Of course, Harvard made a musical featuring Jesus and Judas in gay Asian love relationship

Further proof that an Ivy League education isn’t worth what it used to be came courtesy of a new student-produced musical about Judas Iscariot told in the style of a “gaysian love story” that one participant concluded was most assuredly, “not heretical.”

Marxist ideologies like critical race theory, gender theory and queer theory have advanced far from outlier topics of discussion at universities to subjects covered in K-12 education across the nation. As such, the envelope has only further been pushed toward radicalization as demonstrated by the limited release of “ISCARIOT” from Dec. 1 – Dec. 4 at Harvard’s Agassiz Theater.

The play executive produced and created by Harvard gender studies and theater student Sophie Kim was described to the Harvard Crimson as “a heretical gaysian love story–gaysian being a portmanteau of gay and asian.”

With the roles of Judas and Jesus both played by actresses, Kim went on to tell the outlet, “Jesus and Judas are high school seniors at a fancy high school in Hollywood. They are both kind of outsiders in the preppy club of the Disciples. They team up to win prom king and then shenanigans ensue. There’s a betrayal. There’s a crucifixion.”

“It’s pretty much ‘Wicked’ meets ‘High School Musical’ and ‘Jesus Christ Superstar,'” she added.

As described by the Crimson, “The musical, conceptualized by Kim in fall of 2021 and partially inspired by a meme on Tumblr, reimagines Judas Iscariot as a queer Asian American high school senior who falls in love with Jesus, betrays him, and learns to take control of his own narrative.”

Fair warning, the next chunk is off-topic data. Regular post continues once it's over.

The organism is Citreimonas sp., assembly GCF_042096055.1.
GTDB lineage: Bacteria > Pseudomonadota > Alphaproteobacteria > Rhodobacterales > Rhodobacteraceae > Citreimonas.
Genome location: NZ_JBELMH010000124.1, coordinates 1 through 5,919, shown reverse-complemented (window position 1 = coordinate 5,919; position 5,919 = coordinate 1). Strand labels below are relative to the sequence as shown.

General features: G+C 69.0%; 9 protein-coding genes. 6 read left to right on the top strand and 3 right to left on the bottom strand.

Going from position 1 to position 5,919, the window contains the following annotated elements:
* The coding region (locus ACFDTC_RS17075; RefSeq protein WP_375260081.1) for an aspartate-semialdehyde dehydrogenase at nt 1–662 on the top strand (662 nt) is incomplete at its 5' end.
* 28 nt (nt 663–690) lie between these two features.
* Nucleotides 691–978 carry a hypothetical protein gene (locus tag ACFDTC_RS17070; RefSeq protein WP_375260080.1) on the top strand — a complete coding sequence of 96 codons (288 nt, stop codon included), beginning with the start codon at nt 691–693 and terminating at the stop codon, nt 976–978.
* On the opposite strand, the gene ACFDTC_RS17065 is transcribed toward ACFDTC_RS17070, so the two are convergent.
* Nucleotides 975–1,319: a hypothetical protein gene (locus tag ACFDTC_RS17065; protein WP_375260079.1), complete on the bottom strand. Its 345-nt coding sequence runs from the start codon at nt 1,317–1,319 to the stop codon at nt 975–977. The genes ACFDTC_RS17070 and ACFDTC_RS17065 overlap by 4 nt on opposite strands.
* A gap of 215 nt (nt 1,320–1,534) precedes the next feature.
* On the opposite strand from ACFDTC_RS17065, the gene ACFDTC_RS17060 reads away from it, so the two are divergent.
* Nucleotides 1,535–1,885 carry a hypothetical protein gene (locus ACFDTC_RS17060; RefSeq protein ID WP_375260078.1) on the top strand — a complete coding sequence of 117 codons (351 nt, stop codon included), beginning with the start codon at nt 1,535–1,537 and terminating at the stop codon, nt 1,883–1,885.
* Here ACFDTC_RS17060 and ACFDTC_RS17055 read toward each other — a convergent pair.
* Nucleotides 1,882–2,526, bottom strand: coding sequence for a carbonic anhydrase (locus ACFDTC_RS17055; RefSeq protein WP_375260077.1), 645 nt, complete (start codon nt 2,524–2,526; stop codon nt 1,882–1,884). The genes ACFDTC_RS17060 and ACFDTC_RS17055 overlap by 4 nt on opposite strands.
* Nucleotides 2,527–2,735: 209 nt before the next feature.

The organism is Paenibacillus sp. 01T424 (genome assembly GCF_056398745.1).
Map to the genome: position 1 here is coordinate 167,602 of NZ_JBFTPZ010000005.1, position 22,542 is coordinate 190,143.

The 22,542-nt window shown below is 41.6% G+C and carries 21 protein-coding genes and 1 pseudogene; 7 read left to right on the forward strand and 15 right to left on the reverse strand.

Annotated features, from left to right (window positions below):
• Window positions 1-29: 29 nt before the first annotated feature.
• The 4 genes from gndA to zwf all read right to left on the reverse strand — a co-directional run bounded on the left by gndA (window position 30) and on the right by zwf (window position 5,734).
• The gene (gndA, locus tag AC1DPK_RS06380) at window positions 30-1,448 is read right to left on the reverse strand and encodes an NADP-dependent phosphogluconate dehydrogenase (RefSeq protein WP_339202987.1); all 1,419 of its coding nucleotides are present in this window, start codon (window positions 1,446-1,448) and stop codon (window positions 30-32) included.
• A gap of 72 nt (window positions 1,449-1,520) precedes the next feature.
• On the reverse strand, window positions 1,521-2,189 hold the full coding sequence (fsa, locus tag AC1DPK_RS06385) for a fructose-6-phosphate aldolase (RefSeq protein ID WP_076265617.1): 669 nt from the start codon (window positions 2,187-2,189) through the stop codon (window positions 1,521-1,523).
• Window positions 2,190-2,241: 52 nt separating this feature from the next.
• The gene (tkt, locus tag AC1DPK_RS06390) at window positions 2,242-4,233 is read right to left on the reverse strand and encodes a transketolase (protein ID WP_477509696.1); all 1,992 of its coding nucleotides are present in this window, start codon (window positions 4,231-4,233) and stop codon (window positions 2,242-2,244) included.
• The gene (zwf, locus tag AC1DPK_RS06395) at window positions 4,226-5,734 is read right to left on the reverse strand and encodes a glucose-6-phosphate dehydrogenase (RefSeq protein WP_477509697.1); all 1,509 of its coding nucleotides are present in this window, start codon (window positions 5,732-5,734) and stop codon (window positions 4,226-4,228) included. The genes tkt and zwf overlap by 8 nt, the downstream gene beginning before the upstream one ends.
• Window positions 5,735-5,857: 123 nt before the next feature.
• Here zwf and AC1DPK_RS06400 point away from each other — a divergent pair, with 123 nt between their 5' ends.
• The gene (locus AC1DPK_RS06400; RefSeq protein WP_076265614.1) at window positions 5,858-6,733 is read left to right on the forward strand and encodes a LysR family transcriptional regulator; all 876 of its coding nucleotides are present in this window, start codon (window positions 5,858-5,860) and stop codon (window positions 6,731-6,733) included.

Maddie Sebastian, the Berklee College of Music student portraying Judas claimed despite the creator’s own qualifier, “it is not heretical.”

“The message of the show is not that religion sucks, or that God isn’t real, or Jesus isn’t real,”  We’re not saying any of that,” Sebastian argued seemingly from a perspective that the Bible is a work of fiction. “It is merely just a retelling of a work of literary merit,”

Meanwhile, co-music director Jennifer Arakaki promoted the progressive messaging of the musical and told the Crimson. “‘ISCARIOT’ has been a really good lesson about reclaiming the space I deserve and also recognizing my own individuality and not allowing the prophecy of the awkward, middle space that Asian Americans always take up. Not letting that be my destiny.”

Earlier this year, “Fox & Friends Weekends” co-host Pete Hegseth captured the disdain that many have grown to feel toward woke universities when he scribbled “return to sender,” along with other missives, on his masters degree diploma from Harvard and said in part, “I don’t want to elevate the prestige of Harvard, considering what Harvard has become.”

“The head chaplain at Harvard today…is an atheist. This was a university founded by John Harvard with the original motto of ‘for the glory of Christ,'” he explained. “When you look at the ubiquitousness of critical theory, of Marxist thinking, or racist thinking, frankly, inside Harvard, why are we holding it up as the vanguard of what is the imprimatur of what makes something credible or something we should seek?”

That chaplain, Greg Epstein, was quoted by The New York Times saying upon his appointment, “We don’t look to a God for answers. We are each other’s answers.”

The trailer for the production can be viewed below:

 

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